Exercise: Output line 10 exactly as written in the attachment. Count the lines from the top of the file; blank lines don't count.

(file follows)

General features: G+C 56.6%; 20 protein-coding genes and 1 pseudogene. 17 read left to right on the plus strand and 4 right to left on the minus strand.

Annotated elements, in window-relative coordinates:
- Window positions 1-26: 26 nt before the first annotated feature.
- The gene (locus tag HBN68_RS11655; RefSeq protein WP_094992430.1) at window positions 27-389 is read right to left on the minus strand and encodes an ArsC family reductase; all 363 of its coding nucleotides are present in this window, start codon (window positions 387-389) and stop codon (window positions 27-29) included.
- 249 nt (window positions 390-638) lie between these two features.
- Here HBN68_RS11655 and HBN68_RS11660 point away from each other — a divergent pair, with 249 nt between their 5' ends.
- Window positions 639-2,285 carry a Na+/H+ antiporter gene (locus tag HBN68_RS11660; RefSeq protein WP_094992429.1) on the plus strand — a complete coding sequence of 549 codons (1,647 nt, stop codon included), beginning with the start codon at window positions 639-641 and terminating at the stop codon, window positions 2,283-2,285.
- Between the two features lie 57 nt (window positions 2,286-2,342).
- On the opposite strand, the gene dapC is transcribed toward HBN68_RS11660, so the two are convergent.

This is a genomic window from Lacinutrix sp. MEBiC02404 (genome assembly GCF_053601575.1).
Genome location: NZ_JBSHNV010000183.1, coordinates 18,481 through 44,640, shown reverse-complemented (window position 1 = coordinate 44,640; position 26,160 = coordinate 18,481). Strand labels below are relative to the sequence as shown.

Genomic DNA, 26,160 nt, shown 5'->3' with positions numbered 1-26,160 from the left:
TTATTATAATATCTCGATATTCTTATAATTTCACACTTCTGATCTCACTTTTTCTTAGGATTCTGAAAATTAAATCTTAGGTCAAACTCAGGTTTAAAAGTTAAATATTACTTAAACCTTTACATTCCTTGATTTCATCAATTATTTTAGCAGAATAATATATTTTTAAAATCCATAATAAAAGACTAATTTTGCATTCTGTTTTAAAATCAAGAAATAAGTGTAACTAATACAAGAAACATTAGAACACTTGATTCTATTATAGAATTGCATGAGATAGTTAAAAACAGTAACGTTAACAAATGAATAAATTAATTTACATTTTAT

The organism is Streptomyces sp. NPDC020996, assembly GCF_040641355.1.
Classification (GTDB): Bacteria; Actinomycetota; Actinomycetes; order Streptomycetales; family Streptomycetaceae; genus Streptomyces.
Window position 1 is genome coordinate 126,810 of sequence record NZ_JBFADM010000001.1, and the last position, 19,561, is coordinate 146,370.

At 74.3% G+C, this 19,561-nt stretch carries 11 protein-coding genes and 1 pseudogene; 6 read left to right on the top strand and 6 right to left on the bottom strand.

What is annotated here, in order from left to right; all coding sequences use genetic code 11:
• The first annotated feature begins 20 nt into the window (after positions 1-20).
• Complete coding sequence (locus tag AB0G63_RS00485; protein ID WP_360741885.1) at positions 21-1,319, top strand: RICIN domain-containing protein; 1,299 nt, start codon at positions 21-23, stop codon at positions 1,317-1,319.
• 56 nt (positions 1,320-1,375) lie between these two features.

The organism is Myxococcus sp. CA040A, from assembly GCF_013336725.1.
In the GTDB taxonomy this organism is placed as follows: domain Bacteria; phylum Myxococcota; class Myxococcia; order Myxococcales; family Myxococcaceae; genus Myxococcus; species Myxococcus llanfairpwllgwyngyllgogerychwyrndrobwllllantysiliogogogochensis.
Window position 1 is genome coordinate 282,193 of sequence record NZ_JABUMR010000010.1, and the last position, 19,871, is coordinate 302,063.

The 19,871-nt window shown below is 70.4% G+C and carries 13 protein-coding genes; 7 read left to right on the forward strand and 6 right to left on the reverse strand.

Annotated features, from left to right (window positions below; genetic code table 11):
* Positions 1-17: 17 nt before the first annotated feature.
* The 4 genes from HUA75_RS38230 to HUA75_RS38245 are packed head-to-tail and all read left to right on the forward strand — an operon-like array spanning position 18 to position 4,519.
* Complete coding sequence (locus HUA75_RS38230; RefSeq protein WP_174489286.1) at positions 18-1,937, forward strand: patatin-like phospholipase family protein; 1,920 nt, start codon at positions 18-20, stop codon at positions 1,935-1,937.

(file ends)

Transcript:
This is a genomic window from Lacinutrix sp. MEBiC02404 (genome assembly GCF_053601575.1).